ICC Cricket World Cup 2003 : sports broadcasting in South Africa, national interest and money.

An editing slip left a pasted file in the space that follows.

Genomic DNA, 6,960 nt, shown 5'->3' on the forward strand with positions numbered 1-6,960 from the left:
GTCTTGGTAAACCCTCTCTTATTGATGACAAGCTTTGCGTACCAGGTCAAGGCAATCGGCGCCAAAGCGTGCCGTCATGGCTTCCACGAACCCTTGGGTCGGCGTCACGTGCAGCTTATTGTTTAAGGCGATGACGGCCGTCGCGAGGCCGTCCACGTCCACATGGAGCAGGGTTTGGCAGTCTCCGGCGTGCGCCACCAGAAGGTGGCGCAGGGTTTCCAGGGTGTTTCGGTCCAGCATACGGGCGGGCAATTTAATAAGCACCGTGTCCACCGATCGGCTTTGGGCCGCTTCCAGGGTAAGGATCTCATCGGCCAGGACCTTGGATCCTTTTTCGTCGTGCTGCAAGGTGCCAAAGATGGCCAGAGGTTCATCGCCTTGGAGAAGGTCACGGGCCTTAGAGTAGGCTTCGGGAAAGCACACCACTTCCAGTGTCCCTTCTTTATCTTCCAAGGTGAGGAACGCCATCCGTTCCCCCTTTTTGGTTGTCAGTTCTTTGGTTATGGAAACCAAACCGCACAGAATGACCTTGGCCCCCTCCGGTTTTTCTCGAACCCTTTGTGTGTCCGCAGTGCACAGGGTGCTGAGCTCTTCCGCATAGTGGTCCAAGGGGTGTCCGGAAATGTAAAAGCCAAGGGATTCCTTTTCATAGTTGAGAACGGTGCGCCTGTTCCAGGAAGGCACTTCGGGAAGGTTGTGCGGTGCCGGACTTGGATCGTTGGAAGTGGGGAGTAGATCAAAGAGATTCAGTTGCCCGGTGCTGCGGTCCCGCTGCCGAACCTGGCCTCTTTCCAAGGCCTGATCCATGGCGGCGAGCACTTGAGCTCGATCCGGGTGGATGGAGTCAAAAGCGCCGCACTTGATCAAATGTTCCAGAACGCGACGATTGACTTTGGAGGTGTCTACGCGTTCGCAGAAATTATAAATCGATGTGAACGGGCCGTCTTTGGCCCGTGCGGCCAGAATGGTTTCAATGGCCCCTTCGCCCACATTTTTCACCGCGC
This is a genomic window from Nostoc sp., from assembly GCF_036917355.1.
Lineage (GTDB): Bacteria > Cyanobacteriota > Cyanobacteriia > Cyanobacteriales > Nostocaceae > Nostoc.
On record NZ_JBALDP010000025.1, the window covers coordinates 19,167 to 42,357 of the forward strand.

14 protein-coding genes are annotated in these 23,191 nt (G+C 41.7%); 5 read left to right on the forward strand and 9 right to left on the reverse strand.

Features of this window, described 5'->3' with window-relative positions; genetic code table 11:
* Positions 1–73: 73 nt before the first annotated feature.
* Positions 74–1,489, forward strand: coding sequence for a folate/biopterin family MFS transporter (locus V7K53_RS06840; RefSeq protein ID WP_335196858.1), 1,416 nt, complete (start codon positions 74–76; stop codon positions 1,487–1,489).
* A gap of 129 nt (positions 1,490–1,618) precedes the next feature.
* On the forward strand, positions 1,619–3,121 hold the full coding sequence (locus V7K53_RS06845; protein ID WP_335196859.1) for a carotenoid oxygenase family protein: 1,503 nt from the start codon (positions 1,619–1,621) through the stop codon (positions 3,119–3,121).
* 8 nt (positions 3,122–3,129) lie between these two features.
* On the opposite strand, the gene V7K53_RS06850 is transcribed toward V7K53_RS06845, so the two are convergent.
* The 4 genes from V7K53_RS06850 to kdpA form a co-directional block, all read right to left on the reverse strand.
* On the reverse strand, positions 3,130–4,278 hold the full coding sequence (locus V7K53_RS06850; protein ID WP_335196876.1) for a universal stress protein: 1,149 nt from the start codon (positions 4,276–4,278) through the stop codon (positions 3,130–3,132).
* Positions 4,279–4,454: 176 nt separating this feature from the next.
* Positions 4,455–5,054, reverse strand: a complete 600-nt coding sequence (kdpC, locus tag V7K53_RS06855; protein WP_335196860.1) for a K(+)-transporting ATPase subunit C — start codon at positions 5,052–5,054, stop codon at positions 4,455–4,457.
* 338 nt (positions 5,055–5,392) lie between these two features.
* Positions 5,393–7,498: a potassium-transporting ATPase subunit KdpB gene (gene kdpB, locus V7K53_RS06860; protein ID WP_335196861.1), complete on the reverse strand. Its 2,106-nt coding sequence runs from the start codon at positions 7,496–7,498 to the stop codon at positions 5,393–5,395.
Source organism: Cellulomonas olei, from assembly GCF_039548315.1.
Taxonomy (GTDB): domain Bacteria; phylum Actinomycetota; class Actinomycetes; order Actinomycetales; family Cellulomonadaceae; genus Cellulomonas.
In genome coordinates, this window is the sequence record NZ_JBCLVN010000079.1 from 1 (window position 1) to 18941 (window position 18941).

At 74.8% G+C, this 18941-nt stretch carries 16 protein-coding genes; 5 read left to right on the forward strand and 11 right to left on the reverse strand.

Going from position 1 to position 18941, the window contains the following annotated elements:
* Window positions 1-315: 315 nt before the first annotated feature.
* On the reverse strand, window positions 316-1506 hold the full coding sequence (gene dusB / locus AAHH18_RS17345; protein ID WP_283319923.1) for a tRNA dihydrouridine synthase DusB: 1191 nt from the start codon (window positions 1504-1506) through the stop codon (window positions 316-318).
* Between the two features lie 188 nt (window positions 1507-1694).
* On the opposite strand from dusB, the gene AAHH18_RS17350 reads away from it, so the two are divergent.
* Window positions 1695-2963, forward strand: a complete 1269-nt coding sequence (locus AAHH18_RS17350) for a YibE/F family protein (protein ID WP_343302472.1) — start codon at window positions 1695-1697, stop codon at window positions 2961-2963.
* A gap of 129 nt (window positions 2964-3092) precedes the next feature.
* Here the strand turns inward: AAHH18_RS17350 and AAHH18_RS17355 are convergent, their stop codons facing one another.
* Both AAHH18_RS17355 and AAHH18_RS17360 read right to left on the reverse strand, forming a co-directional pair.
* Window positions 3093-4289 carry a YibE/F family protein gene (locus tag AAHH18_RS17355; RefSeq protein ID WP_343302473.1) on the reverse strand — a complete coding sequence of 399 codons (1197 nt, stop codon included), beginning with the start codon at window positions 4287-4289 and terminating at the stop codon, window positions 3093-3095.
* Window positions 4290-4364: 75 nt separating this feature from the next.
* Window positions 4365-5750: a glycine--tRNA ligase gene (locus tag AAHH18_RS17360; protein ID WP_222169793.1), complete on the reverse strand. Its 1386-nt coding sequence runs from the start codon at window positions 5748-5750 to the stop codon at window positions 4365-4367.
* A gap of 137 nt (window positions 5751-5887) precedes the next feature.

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This research is an investigation into the political economy of sports broadcasting within a South African context, using the ICC Cricket World Cup 2003 (CWC2003) as a case study. The staging of this global event, hosted by South Africa, is the focal point of many the world's largest sports media institutions and the production, packaging and distribution of the event is worth hundreds of millions of dollars. There are also many economic spin-offs generated by a media event of this magnitude in the form of ad spend and media merchandising which add to the monetary value of the Cricket World Cup as a mediated commodity. This dissertation looks at the political economy of the media in relation to the rapid globalization of the economics of sport and the role that technology has played in this development. In particular, the research will focus on the South African television broadcasting environment while at the same time acknowledging the trends and impact that global forces in sports economics have had on broadcasting. The research pays particular attention to the question of national identity and the role that sport broadcasting on television plays in building a spirit of national unity. This unifying tool has raised debates by the government regarding access to sporting events that are deemed to be of 'national interest'. In light of this, the dissertation looks at the role that public service broadcasting now plays in broadcasting sport to the greater population in South Africa. Finally, the dissertation looks at the case study of the cricket World Cup 2003 held in South Africa against which to apply the theories of political economy, globalization, and national interest. The dissertation looks at the audiences and spectators at the center of a dynamic relationship between Sports bodies, commercial agents, broadcasters and advertisers.